BEIJING: China has summoned the US ambassador to demand that United States scrap legislation backing Hong Kong's protest movement, or "bear all the consequences", the foreign ministry said on Tuesday (Nov 26).
The Hong Kong Human Rights and Democracy Act awaiting President Donald Trump's signature supports human rights and democracy in the city, while threatening to revoke the territory's special economic status.
A separate measure bans the sale of tear gas, rubber bullets and other equipment used by the security forces to suppress protests.
Vice foreign minister Zheng Zeguang summoned US ambassador Terry Branstad on Monday to voice a "strong protest" over the Bill, the ministry said in a statement.
The legislation "brazenly interferes in China's internal affairs" and "indulges and supports the violent criminal behaviour by 'anti-China disrupting Hong Kong' forces", the ministry said.
"China expresses its strong resentment and resolute opposition," Zheng was quoted as saying.
A US embassy spokesman said Branstad told Zheng the US was watching events in Hong Kong "with grave concern".
"He conveyed that we condemn all forms of violence and intimidation. The ambassador added that the United States believes that societies are best served when diverse political views can be represented in genuinely free and fair elections."
A US State Department spokeswoman said earlier Hong Kong's autonomy, its adherence to the rule of law and its commitment to protecting civil liberties were "key to preserving its special status under US law".
"As the United States Government has said repeatedly, the Chinese Communist Party must honour its promises to the Hong Kong people, who only want the freedoms and liberties that they have been promised in the Sino-British Joint Declaration, a UN-filed treaty," the spokeswoman said.
Anti-government demonstrators have protested in the streets of Hong Kong for more than five months amid increasing violence and fears that China will ratchet up its response to stop the civil disobedience.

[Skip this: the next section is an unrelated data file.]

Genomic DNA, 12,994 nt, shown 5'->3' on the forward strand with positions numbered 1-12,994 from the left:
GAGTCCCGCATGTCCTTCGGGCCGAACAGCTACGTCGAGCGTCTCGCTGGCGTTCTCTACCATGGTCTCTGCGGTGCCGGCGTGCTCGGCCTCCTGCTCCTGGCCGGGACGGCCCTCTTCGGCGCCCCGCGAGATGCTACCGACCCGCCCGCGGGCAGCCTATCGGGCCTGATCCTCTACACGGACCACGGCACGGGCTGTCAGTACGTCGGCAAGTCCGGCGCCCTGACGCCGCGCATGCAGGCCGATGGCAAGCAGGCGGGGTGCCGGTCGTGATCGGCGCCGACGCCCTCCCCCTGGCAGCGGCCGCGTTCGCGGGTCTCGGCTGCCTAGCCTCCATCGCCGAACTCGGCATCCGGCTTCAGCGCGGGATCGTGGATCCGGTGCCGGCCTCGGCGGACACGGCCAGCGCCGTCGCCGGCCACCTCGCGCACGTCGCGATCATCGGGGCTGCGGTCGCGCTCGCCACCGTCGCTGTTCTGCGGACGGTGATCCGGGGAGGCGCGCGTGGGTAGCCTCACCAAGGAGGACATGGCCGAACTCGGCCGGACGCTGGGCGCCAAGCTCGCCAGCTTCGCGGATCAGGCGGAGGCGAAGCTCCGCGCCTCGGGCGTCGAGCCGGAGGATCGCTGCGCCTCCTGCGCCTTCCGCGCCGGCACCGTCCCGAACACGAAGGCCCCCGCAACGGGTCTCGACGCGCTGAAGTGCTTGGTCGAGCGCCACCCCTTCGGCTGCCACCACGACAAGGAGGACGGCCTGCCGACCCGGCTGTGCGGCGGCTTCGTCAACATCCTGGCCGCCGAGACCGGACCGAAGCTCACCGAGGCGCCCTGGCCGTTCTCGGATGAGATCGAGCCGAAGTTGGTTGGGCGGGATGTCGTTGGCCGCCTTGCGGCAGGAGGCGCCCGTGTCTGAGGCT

The protesters are angry at what they see as Chinese meddling in the freedoms promised to Hong Kong when Britain handed it back to China in 1997.
The US House of Representatives sent the Bills to the White House on Wednesday after voting 417 to 1 for the Hong Kong Human Rights and Democracy Act, which the Senate had passed unanimously the day before.
Trump has not indicated whether he will sign the legislation into law, saying last week that while he stood with Hong Kong, he also stood with his "friend", President Xi Jinping.
The foreign ministry urged the US to "immediately correct its mistakes, prevent the above-mentioned Hong Kong-related Bill from becoming law, and stop any words and deeds that interfere in Hong Kong affairs and China's internal affairs".
"Otherwise, the US side must bear all the consequences," it said.
The Joint Declaration is the 1984 agreement of the terms under which Britain would return Hong Kong to China on Jul 1, 1997, and included the promise of a "high degree of autonomy" for Hong Kong for 50 years from that date.
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